09 December 2007

Year One and Year Forty-Two

Superhero comic book timing is crazy. Successful characters are supposed to remain recognizable for decades, yet almost always operate in the present. In recent decades they all undergo drawn-out psychological challenges and life passages, yet they never age. Or, at most, they age very slowly.

For teen superheroes, those paradoxes are especially tough because the differences between fourteen and nineteen are much bigger and more visible than the differences between twenty-four and twenty-nine, or thirty-four and thirty-nine. Mostly because writers get tired of portraying the same characters at the very same age and/or because editors want to reach a slightly older audience, teen superheroes usually do age, but very slowly.

Robin burst onto the Gotham scene in 1940. Although his age was never stated, he appeared to be in his early teens. Twenty-five years later, Robin was portrayed in his mid-teens as he formed the "Teen Titans" with other superheroes' young sidekicks.

In 1969, Dick Grayson went off to college, taking his Robin identity along with him. Slightly over a decade after that, he was still said to be about nineteen years old as a new Teen Titans series created by Marv Wolfman and George Perez reinvigorated the whole DC line.

There have been at least two clock-resettings in the DC Universe since (heavily hyped events called Crisis on Infinite Earths and Zero Hour), which have wiped some previous adventures "out of continuity." Nevertheless, it's been another quarter-century, and Dick Grayson is still in his twenties, and probably there to stay. So in that regard, comic-book timing is timeless.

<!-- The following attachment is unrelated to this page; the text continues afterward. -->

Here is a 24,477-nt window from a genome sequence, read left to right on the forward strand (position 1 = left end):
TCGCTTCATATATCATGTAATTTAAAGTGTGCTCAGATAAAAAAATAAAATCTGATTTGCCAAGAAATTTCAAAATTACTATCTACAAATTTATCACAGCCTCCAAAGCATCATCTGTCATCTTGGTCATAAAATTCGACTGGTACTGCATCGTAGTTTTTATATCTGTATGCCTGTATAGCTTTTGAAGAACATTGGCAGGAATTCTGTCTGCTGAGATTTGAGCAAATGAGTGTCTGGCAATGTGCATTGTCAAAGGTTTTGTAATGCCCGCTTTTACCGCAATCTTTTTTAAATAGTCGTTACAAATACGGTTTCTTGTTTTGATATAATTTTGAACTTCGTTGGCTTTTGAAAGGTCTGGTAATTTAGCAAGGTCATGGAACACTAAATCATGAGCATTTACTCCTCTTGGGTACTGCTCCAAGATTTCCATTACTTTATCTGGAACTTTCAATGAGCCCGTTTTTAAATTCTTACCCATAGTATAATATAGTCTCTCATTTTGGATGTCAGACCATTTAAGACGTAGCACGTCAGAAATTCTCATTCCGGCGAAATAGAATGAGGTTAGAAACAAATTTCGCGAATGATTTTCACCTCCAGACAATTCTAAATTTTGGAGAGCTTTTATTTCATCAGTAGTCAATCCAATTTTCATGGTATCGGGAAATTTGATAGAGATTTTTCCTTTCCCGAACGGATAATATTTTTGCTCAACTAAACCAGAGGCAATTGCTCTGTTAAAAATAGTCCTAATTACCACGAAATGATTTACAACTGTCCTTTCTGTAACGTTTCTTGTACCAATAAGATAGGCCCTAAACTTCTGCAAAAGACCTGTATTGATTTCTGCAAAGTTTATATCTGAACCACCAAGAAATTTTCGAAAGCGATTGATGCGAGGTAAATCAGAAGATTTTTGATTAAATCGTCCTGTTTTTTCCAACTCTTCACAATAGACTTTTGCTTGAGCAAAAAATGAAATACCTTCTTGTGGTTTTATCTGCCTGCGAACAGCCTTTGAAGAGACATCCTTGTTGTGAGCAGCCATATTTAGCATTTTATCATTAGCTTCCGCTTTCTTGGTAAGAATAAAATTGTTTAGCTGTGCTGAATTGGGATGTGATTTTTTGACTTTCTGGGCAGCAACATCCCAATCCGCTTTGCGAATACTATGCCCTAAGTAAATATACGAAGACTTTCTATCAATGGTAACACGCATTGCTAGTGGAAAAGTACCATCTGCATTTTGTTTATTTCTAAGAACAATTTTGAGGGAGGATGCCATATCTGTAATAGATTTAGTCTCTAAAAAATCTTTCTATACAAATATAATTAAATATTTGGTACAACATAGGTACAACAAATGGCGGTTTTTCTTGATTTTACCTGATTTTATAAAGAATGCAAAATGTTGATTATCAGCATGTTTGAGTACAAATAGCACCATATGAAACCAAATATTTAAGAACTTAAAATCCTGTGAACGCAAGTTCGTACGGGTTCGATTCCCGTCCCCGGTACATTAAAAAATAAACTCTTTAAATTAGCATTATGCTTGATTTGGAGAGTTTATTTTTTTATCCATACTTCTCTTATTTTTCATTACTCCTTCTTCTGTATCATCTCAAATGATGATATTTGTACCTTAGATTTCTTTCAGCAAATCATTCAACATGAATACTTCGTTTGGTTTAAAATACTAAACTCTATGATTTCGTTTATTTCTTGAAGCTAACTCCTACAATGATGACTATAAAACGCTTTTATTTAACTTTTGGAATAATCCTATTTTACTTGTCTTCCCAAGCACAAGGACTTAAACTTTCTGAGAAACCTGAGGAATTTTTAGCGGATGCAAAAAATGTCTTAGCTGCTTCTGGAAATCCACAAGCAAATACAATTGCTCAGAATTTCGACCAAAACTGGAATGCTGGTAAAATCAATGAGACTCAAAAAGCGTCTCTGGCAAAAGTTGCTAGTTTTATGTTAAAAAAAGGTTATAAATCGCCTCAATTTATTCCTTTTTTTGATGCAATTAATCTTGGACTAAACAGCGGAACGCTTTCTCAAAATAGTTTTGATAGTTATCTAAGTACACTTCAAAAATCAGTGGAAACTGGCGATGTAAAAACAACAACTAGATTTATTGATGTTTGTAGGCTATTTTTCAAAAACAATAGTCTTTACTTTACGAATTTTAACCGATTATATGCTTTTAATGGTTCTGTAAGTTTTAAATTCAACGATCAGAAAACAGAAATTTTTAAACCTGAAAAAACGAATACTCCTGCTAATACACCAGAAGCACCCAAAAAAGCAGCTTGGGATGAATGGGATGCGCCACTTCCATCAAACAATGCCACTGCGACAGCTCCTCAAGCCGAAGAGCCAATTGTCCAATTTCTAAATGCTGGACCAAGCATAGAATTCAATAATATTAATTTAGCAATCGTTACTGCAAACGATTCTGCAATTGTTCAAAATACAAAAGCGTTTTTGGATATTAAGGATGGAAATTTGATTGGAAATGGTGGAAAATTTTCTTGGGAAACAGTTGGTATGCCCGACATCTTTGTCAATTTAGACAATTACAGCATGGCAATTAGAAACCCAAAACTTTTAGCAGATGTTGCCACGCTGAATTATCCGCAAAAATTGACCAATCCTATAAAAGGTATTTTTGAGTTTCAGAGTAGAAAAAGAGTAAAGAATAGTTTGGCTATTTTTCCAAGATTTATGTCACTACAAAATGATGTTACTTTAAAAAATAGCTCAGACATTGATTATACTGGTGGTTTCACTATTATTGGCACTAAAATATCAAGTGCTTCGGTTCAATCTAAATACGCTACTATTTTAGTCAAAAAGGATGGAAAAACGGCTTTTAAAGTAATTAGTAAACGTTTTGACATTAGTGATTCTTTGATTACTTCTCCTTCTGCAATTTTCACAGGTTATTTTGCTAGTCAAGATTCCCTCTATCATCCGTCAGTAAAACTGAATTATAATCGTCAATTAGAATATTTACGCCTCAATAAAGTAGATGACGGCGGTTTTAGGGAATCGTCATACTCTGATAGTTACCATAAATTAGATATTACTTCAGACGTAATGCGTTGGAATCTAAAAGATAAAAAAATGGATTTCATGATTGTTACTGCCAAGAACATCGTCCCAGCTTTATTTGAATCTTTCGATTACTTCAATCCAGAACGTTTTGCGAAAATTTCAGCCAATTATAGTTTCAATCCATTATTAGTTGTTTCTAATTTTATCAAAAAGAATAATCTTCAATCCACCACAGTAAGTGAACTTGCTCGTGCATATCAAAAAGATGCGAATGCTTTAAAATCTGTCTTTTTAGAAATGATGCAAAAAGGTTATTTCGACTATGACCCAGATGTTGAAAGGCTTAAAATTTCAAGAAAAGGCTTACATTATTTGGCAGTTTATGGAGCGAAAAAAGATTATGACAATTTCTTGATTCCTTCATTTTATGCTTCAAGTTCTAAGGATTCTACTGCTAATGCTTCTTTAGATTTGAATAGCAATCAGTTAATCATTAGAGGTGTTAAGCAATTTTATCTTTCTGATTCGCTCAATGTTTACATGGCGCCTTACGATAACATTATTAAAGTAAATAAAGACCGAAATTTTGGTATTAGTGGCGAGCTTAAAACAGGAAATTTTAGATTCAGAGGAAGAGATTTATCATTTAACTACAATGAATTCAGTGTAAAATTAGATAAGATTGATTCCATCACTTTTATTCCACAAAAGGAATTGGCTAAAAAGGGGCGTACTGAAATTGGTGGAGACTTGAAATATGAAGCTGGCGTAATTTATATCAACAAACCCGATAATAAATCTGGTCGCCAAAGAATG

On the other hand, Dick Grayson definitely has a past. Fans find that past meaningful. They want most of those past stories still to apply, and to make sense together--at least since the last major clock-resetting.

Furthermore, the Batman franchise is particularly backward-looking. DC has published "Year One" volumes showing the earliest adventures of:

Those books retell the characters' origin stories in times that are clearly not the present, yet closer to the present than when the characters first appeared in print. This year, the company announced Year One treatments for four more heroes, at least three linked to Batman, and one group: the Teen Titans. The first issue of that miniseries, due in January, will show teenage Dick Grayson help form the group. As I wrote before, the Wolfman/Perez Teen Titans issues were the last comic books I read regularly, in my late teens. So won't this new series take me back to those youthful years? Let's see. Here's a detail from some preview art for that comic book, script by Amy Wolfram and art by Karl Kerschl. We can assume that Robin's summoning the Titans for one of their first cases. By instant message. On a computer with a flat-panel monitor. Hooked up to an iPod.

In The Brave and the Bold #60, the forty-two-year-old comic book that first showed the Teen Titans summoned as a group, the call came by ham radio. So when does the scene above take place? Wayne Enterprises ensures the Batcave has the latest technology, so Batman could have used a flat-panel monitor in the early 1990s. But instant messages became popular a couple of years later, and iPods appeared in 2001. So let's compromise on the late 1990s.

And that's what I mean by crazy timing. According to Teen Titans: Year One, Dick Grayson first assembled his friends more than a decade after I'd stopped reading about their later adventures. And what hurts most, Robin was supposedly using technology in the 1990s that I still don't have. This doesn't leave me feeling nostalgic. It leaves me feeling confused and rather old.

1 comment:

J. L. Bell said...

But then again, anything involving instant messaging makes me feel confused and rather old.